During the past five years, I have had the privilege to be assigned as UN Resident Coordinator and UNDP Resident Representative to the Lao PDR. In this period, I have not only come to know the country’s kind people, unparalleled history, and stunning nature, but together with the Government, development partners and UN colleagues, I have also had the unique opportunity to accompany the Lao PDR on its sustainable development journey.
Blue Patuxay as Symbol for Partnership
On 24 October 2015, marking 60 years of Lao � UN partnership and the 70th anniversary of the United Nations, Patuxay was bathed in the colours of the United Nations.
Standing by in awe as the national landmark lit up, I thought of the many Millennium Development Goals (MDGs) that had been achieved. Between 1990 and 2015, the Lao PDR cut its poverty rate and undernourishment by more than 50 per cent, increased net enrolment in primary schools from 59 to 99 per cent and halved the mortality rate of under 5-year-old children.
I felt gratitude towards the many close partners I have the opportunity to work with, who show incredible commitment every day to adopt international standards and to improve the lives of people, especially the most vulnerable.
From Millennium Development Goals to Sustainable Development Goals
Leaving no one behind lies at the core of the Agenda 2030 and its 17 global Sustainable Development Goals (SDGs), which bring together the economic, social and environmental dimensions of development. The SDGs endeavour to end poverty and hunger everywhere; to combat inequalities within and among countries; to build peaceful, just and inclusive societies; to protect human rights and promote gender equality and the empowerment of women and girls; and to ensure the lasting protection of the planet and its natural resources by 2030.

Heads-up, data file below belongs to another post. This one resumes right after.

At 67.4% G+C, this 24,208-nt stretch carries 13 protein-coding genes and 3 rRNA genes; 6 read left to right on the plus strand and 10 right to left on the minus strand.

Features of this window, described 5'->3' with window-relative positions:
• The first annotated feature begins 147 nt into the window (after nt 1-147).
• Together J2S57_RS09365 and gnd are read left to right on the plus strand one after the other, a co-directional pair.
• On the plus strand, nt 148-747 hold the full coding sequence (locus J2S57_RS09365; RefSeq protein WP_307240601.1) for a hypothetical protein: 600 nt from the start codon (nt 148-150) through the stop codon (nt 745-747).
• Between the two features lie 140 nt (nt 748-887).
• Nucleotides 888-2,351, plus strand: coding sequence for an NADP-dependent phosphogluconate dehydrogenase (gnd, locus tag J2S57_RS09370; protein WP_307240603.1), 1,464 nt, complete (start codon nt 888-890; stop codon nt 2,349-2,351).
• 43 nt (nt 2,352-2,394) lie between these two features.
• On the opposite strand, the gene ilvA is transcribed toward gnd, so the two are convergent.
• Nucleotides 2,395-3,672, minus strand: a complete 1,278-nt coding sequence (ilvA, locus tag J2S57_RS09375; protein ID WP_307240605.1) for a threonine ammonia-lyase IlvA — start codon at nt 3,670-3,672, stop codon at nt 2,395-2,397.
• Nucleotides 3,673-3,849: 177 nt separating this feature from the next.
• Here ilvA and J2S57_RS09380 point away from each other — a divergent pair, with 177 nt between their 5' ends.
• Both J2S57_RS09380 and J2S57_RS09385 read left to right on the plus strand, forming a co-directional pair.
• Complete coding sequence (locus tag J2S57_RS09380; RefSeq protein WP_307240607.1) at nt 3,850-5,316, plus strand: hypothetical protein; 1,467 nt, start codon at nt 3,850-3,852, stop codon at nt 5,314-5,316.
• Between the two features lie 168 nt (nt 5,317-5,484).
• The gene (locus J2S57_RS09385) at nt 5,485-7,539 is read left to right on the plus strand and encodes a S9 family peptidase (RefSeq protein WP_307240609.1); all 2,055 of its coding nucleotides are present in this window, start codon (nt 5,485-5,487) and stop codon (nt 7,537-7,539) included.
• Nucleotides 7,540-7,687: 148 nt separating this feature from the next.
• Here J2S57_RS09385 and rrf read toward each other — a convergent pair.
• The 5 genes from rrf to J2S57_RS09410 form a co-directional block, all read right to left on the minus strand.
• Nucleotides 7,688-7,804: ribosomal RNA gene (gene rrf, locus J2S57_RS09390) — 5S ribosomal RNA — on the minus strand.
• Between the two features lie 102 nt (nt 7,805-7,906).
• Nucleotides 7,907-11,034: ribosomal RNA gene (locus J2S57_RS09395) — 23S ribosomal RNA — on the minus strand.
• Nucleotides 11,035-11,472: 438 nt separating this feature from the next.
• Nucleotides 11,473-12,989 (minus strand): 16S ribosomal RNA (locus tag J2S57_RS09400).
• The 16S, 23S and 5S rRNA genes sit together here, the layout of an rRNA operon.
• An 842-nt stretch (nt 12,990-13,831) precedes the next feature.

It was encouraging, motivating and inspiring to experience the Lao PDR’s commitment to this global agenda, with the Prime Minister at the helm of the national SDG Steering Committee. The Lao PDR was among the earliest countries to integrate the Sustainable Development Goals into its national planning framework. 60 per cent of the current 8th National Socio-Economic Development Plan indicators are directly linked to SDG indicators.
Working closely with UN agencies, the Government presented its first Voluntary National Review on the implementation of the 2030 Agenda to the UN High-Level Political Forum in New York in the summer of 2018. This may have been one of the very first steps towards the formulation of the 9th National Socio-Economic Development Plan with the starting date of 2021, with even closer integration of the SDGs across sectors.
National SDG 18
The Lao PDR holds the sad record of being the most heavily bombed country per capita in the world. Affecting people’s lives in 15 provinces and 25 per cent of its villages, and hindering the country’s development, unexploded ordnance (UXO) is a unique and deadly legacy. On the sidelines of the 2016 ASEAN Summits, I was therefore gratified to witness Prime Minister Thongloun Sisoulith and former UN Secretary-General Ban Ki-moon inaugurate Lao PDR’s national 18th Sustainable Development Goal on ‘Lives Safe from UXO’. The country’s own SDG aims to reduce casualties, address the needs of victims and clear the land from UXO in a way that most benefits the poorest people.
Graduating from the Group of Least Developed Countries